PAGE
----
Superchief Gallery NFT and the Brick n’ Mortar Gallery Shift

Today we are joined by none other than Superchief Gallery’s Ed Zipco! We’re excited to talk with Ed about our ongoing NFTS.WTF interview series about traditional art galleries entering the NFT sphere. Today’s article, transcribed from a fabulous interview via Zoom, will be the first of three parts with Superchief NYC, so please check back to gain more valuable insights from the gallerist leading the way. Ed, Thank you so much for your time and for allowing us to bring your insights on the NFT market at large, specifically about galleries that have traditionally shown artists pre-NFT world.


Rebecca: You’ve been working with digital artists for six years already and launched the first NFT art gallery, which is pretty amazing! Your first NFT exhibition involved major traditional artists like Logan Hicks, Alex Schafer, Ron English, etc. From a gallerists’ perspective, what was the onboarding process like for traditional artists entering the NFT sphere? Did you have to set up a Metamask wallet for each artist and talk with them about minting?


Ed: Across the board, in March, many artists were unaware of the crypto and NFT world, and their experience ran the gambit. Our first exhibition was about introducing NFTs to our community and then our community to the NFT market, so I feel calling our first show “Season One Starter Pack” was really accurate. For that first group show, we worked with artists to mint for them where the minted works actually say Superchief Gallery as the creator, and we had paper contracts and emails going back and forth to make it known that it was official. I was concerned that artists might rush into the world of crypto and then lose their seed phrase or do something that would damage them long term. We have a long relationship with these artists, some going back ten years, so for me, the most important thing was that their entrance to NFTs was safe, and we’d be giving them a positive experience acting as a custodian in that first wave. Since that is also how Nifty Gateway approaches it, I realized that the creator is always Nifty Gateway. It gave us a little more confidence that we were entering the market in a way that was already happening. After which we’d be able to talk to artists from that point to slowly teach them how to create their wallets, build different relationships with the marketplaces that we curate for or interact with in addition to our own marketplace, and try to find the best and right audience for them online. 


Rebecca: That’s interesting that the minting initially originated from the SuperChief wallet.


Ed: For that first exhibition, it was really about us creating an account on OpenSea and bringing our artists’ artwork through that with their information, artwork details and descriptions, and making it, so we have a long relationship with our artist base and our collector base in the art world as a whole. The idea that we would be able to be a trusted, check-verified existence on OpenSea would allow people to feel that they’re getting the real deal. It was a big responsibility to run the accounting for that, and I see what marketplaces go through on a larger scale. It was really important to safely onboard our artists and guide them through the early stages of it. There’s still a lot where our guidance and strategy are a priority today, but at this point, the majority of our artists are starting to make their wallets and be a little more ready. 


Rebecca: Yet for the “Cicada and Tymbal” show, which opened at the end of July, Swoon minted those works, right? And then transferred the NFTs to the Superchief Gallery wallet, so you became the custodian until the works find their collectors, is that the second approach you guys have?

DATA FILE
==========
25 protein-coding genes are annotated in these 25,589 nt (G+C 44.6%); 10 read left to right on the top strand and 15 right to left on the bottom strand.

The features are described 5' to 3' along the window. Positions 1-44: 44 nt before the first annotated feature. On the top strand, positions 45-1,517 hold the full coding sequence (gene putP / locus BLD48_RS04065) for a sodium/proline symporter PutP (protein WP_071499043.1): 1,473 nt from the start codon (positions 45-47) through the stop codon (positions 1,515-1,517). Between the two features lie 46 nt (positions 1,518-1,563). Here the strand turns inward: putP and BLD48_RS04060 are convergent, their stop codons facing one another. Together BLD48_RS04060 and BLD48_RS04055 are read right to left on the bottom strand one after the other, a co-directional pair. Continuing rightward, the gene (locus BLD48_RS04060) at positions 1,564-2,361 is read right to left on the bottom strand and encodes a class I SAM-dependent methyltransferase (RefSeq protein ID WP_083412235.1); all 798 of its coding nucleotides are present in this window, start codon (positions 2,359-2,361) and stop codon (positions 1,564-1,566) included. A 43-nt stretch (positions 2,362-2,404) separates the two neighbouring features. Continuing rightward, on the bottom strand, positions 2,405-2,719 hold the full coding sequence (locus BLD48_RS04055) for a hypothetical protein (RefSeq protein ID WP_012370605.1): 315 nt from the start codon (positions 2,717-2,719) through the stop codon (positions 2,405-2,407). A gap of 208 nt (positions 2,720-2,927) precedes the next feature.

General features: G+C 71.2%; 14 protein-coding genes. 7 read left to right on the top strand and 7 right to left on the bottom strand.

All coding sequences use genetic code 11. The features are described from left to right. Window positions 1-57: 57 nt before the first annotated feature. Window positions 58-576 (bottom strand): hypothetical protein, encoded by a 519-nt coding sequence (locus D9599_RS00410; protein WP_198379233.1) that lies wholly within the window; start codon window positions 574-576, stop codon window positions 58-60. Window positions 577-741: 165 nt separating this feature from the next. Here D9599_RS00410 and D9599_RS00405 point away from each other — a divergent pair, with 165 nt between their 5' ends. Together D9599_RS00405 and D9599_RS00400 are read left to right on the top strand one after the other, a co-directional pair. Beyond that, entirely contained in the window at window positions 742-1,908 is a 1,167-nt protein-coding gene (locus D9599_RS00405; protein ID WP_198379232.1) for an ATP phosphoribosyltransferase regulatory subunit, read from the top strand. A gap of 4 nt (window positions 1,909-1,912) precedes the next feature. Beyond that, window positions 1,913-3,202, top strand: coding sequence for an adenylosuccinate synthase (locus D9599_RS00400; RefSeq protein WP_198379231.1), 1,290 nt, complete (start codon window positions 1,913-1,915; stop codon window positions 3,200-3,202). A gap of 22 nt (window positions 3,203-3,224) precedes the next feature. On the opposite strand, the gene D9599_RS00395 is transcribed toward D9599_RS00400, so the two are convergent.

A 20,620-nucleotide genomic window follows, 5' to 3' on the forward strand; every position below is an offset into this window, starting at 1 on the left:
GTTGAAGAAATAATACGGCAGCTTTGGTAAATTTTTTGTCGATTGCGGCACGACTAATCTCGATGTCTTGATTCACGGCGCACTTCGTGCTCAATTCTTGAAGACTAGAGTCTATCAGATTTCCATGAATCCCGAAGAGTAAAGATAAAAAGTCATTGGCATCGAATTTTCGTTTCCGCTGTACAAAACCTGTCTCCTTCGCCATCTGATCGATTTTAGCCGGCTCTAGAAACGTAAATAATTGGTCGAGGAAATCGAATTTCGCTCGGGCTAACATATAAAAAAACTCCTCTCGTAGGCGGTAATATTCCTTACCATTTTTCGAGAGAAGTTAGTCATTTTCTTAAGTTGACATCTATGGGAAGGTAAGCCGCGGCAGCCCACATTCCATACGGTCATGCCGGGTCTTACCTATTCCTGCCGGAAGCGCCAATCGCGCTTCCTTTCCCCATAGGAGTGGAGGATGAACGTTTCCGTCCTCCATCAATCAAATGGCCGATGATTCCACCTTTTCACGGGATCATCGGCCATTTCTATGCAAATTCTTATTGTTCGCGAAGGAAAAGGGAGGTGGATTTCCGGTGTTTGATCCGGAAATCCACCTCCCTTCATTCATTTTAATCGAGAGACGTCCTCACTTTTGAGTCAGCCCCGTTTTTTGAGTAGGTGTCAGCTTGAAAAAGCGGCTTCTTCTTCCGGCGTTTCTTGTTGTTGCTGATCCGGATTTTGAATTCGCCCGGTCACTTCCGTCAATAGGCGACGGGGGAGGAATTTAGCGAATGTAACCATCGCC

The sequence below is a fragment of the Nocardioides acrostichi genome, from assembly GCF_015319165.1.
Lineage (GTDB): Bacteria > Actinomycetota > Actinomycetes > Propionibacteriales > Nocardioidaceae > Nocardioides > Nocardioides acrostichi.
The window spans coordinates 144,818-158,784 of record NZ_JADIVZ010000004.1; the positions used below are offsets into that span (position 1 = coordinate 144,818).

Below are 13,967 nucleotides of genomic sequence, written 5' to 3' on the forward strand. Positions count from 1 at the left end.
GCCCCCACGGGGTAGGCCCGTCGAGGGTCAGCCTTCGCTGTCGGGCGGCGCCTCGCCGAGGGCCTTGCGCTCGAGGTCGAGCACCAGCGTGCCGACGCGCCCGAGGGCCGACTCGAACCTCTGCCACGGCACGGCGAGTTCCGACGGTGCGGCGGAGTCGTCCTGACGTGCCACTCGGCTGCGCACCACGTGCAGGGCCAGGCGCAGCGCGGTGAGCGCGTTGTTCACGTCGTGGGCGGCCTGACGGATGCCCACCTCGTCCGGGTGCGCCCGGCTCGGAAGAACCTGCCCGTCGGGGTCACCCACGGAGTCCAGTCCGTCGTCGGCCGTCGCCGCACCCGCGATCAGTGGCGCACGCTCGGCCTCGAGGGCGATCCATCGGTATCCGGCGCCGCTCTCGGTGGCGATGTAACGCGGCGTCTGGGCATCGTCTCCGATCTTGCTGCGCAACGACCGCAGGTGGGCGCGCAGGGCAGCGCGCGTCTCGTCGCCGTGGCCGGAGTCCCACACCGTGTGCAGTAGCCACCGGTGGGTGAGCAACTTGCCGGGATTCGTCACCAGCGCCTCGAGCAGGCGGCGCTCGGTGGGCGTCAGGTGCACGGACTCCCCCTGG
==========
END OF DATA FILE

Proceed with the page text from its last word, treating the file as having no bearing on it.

Ed: Yes, we worked with her team to teach them the good practices of how to actually have their own wallet and how to get their Coinbase so they can get their money out of crypto when they want to. All of those steps were the beginning of phase two that we’ve been doing, which is encouraging artists to have their autonomy now that they’re ready for it.



Rebecca: The crypto and NFT art world is a black and white issue for many gallerists, yet some galleries in the crossover are intrigued by it but have no footing as to where to start. So knowing what you know now, would you suggest that galleries having their first NFT exhibition mint the artists’ genesis works, help guide them into safe practices, help onboard them into crypto art, and later transitioning towards showing works that are then minted from the artists’ wallets? Is there anything you would have done differently or changed knowing how to help other galleries get into the space?


Ed: For us, it was a bit of a time-specific moment. With the amount of education that everyone has gone through in the last four months, I feel that a much larger percentage of artists are starting to become familiar with it, and in practice, I will be transparent. Many artists are still just learning about it, and they could need that sort of help from their galleries. There’s an important responsibility on a gallery that has real relationships to their artists, that will walk step by step with their artists into this world. I think that for the traditional art world, it’s still so new. There are many ways for people to guide their artists through it. 


We actually opened up a consultant arm of our gallery, so now we can properly consult artists that we work with as well as artists that we don’t work with. We also consult for several different galleries now, and there are other people that we’ve signed NDAs with that we can’t discuss who we’ve consulted with also. It’s been really wonderful. Strategy is still super important -how you roll things out, how you talk about those things you’re rolling out, but above all, these are opportunities to connect with your community and connect with your audience as an artist. Encouraging artists and guiding them to a place where they can take that really seriously and embrace the opportunities that are being laid out, that’s our highest and best use.



Rebecca: The consulting arm that you’re building to go along with the Superchief brand will even more solidify your leadership in the space, so that’s great to hear.


Ed: It’s really about information sharing. Some of the best conversations I’ve had are with other CEOs and tech firms that are really doing incredible work. It’s those types of conversations that get us from A to Z. Like sharing information, market trends, strategies on the day in and day out, but even more so really dialing it into the relationships in the community is the core of it all.